In 1995 a commercial and business park was established in the southern part of the ring of development and urban sprawl around Eisenstadt. In appearance it does not differ from the other commercial zones that have developed outside so many central European towns and cities: a ubiquitous symbol of a hasty and smallminded domesticated global capitalism. If private and public investors and their helpers in public office would make a little more effort in relation to urban development and pay a little more attention to the architecture, then a kind of aesthetic suburb-substitution could occur, helping us out of the tight spot in which we find ourselves as lovers of both the countryside and the city: instead of a piece of pretty, natural landscape we would be given a piece of thrilling urbanity with exciting new architecture.

As far as high-quality architecture is concerned, the first signs are already visible in two remarkable buildings: first of all, in the Study Centre for Information Technology and Economic Relations, a specialist higher education college for about one thousand students, constructed in 2003 by the architectural practice of Riepl Riepl in Linz and evidently inspired by the form of a gently folded surface, such as used, for example, in OMA’s Educatorium for the University of Utrecht in 1997. The campus building, which is visible from a great distance and is conspicuous for its exceptional architectural quality and concise form, was awarded the 2004 Regional Prize for Architecture. And quite rightly so.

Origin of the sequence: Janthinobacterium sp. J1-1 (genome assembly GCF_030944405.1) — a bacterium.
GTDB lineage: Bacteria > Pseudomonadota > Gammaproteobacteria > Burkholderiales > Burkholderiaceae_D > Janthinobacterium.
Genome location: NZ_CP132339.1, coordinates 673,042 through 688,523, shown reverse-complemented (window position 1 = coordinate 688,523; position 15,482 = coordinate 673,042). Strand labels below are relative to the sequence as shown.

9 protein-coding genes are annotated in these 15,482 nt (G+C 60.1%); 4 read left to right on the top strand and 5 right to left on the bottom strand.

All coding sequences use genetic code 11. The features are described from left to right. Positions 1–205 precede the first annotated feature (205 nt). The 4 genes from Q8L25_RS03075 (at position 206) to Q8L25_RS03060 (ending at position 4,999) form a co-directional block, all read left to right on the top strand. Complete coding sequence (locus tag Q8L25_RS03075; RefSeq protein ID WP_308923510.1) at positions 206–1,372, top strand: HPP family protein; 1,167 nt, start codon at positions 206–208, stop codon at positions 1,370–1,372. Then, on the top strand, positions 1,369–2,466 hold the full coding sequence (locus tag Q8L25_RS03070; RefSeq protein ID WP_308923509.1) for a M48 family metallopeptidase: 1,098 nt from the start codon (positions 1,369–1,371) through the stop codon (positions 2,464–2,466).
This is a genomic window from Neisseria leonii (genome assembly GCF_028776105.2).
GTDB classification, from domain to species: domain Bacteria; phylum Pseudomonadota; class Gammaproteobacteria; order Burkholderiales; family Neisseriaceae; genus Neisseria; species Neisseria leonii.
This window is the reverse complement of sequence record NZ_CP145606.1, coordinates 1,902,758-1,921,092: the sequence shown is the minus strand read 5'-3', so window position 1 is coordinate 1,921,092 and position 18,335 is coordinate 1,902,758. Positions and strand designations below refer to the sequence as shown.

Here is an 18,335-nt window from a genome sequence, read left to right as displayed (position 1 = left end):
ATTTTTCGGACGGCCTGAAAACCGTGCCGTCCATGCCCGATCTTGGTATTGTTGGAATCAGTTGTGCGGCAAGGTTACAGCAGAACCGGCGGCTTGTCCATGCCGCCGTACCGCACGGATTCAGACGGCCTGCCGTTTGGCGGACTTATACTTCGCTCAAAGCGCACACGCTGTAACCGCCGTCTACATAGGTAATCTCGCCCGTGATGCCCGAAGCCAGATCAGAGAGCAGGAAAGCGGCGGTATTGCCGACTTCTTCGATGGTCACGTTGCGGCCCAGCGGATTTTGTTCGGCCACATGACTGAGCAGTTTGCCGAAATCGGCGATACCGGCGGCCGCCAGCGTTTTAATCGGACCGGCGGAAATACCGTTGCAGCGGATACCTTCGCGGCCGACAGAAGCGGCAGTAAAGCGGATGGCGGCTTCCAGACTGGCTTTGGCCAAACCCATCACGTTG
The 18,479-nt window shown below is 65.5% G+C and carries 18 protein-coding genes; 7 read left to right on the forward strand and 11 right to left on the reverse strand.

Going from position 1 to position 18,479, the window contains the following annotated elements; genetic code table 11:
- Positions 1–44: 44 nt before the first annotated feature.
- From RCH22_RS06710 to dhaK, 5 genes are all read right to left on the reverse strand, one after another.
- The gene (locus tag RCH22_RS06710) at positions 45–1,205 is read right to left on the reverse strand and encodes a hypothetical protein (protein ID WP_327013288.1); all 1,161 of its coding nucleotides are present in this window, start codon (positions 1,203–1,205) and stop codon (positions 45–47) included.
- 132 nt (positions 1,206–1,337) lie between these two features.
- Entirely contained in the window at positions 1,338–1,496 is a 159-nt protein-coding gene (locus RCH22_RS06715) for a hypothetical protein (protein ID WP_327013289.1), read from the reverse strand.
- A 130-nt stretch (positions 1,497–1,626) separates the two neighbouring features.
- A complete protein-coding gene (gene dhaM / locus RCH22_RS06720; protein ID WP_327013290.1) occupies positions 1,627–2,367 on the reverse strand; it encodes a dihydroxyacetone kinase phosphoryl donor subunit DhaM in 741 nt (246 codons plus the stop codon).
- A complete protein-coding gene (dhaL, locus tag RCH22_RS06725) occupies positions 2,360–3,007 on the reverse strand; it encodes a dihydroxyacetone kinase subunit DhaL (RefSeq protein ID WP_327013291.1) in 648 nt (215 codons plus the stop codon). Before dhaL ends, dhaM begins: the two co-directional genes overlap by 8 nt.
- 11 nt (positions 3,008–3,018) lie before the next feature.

The campus itself adjoins the above-mentioned 18,000-square-metre commercial and business park, in which the second remarkable building is to be found: the Technology Centre. This was constructed between 1996 and 1998 to a prize-winning design by Viennese architect Sepp Müller. In 2002 it too won the Regional Prize for Architecture, also entirely fittingly. Otto Kapfinger, an authority on regional architecture in Austria, is full of enthusiasm. “A cutting-edge functional building, extremely economical and also exemplary in terms of urban development”, he writes in his guide Neue Architektur in Burgenland und Westungarn [New Architecture in Burgenland and Western Hungary], which was published in 2004.